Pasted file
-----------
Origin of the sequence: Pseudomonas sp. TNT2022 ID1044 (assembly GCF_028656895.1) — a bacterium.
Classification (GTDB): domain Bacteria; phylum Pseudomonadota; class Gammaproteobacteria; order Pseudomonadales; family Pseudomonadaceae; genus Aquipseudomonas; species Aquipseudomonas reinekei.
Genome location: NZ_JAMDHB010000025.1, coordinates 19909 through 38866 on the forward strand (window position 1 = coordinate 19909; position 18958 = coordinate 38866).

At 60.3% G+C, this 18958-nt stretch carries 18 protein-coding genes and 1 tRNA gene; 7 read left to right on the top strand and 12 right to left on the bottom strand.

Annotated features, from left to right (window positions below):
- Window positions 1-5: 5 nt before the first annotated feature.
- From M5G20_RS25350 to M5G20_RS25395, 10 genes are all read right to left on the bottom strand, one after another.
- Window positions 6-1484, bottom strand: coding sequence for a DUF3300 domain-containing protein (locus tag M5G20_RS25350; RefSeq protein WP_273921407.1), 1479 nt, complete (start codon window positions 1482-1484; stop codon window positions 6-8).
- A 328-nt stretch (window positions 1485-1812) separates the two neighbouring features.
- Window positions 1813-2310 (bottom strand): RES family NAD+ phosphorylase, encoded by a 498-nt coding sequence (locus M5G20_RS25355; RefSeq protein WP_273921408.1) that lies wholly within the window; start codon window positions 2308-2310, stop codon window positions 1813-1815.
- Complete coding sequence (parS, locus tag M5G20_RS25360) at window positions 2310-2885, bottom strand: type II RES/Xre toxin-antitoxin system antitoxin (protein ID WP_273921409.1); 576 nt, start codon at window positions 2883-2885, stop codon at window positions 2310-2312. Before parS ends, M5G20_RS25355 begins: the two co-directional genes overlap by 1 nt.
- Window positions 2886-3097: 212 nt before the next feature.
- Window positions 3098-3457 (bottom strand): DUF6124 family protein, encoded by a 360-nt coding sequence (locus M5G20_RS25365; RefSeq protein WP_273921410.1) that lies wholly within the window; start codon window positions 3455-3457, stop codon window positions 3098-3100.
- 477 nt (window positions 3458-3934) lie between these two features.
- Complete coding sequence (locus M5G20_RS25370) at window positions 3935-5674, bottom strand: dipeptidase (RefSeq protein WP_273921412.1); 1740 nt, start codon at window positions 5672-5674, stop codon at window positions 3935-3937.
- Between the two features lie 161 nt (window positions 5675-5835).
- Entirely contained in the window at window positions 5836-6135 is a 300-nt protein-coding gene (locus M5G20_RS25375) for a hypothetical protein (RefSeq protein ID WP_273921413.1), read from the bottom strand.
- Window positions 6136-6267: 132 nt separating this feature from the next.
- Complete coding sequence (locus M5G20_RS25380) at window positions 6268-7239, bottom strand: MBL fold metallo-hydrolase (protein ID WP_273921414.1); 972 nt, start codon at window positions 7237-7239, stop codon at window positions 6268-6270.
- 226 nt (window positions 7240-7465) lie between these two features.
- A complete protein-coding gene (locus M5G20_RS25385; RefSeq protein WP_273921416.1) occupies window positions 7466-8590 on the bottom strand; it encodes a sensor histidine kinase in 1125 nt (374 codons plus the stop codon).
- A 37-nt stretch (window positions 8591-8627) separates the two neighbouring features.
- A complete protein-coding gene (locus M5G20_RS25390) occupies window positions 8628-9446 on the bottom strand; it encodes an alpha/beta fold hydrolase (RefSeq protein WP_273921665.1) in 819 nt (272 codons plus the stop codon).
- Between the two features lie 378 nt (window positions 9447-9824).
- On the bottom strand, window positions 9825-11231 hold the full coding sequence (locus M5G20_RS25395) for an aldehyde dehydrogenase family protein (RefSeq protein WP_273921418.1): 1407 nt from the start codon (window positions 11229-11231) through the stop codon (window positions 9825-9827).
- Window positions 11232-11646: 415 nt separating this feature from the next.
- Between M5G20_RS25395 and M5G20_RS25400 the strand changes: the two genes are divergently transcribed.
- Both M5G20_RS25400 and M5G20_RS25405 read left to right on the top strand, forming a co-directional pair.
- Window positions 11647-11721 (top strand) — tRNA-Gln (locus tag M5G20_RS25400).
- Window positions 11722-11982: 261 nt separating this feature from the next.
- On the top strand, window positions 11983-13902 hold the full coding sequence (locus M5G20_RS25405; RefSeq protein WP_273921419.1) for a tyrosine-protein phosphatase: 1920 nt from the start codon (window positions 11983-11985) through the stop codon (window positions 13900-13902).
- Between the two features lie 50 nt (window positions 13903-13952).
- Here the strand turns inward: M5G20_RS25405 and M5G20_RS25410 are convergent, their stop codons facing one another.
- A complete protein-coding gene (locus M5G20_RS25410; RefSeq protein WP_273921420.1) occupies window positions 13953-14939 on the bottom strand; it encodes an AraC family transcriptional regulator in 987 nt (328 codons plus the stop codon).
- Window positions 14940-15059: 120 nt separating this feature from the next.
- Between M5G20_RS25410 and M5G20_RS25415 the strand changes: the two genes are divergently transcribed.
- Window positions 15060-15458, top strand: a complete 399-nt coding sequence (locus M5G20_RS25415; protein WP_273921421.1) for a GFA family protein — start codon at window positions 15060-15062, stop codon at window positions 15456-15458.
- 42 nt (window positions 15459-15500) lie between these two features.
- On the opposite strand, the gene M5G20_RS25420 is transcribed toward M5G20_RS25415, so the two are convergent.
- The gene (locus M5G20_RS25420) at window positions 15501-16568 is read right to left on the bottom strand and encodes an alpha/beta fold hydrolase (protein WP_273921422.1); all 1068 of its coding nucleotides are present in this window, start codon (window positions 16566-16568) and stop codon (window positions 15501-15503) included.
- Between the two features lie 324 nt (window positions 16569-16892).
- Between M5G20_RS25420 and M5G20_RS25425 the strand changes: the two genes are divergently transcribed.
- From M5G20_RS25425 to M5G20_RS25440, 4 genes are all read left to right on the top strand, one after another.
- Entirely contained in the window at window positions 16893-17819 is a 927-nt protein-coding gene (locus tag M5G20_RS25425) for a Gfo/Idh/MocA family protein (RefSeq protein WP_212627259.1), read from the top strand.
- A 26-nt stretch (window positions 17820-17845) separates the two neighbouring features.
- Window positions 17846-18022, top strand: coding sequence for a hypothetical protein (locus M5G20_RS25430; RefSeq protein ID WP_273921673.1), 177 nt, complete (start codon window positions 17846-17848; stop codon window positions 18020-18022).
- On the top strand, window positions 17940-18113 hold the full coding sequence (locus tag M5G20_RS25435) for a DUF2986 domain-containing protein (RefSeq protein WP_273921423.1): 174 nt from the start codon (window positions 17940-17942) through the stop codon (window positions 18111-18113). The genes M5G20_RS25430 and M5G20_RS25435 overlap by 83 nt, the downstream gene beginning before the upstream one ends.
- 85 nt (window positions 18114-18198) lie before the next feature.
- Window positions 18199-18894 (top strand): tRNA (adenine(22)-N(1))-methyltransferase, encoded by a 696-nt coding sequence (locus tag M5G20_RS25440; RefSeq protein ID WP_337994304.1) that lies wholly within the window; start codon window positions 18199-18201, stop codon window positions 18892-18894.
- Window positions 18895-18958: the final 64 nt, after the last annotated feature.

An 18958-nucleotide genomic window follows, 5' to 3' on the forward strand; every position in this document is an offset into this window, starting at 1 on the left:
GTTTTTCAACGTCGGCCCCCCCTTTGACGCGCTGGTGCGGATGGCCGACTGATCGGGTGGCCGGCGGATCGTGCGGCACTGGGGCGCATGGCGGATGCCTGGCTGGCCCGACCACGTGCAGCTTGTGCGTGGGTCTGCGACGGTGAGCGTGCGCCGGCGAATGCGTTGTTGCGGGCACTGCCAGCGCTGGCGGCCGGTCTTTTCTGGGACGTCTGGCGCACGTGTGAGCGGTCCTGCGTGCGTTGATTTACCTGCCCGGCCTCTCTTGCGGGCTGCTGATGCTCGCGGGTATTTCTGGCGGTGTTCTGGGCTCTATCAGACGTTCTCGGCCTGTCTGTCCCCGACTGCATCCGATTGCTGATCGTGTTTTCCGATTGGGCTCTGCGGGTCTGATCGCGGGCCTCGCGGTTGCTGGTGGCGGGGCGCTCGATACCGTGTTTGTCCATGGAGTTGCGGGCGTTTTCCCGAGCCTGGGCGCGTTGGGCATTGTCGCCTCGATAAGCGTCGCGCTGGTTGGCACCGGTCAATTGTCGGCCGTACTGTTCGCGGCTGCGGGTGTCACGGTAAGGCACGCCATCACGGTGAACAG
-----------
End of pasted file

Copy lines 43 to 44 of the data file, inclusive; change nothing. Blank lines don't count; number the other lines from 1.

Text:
- From M5G20_RS25425 to M5G20_RS25440, 4 genes are all read left to right on the top strand, one after another.
- Entirely contained in the window at window positions 16893-17819 is a 927-nt protein-coding gene (locus tag M5G20_RS25425) for a Gfo/Idh/MocA family protein (RefSeq protein WP_212627259.1), read from the top strand.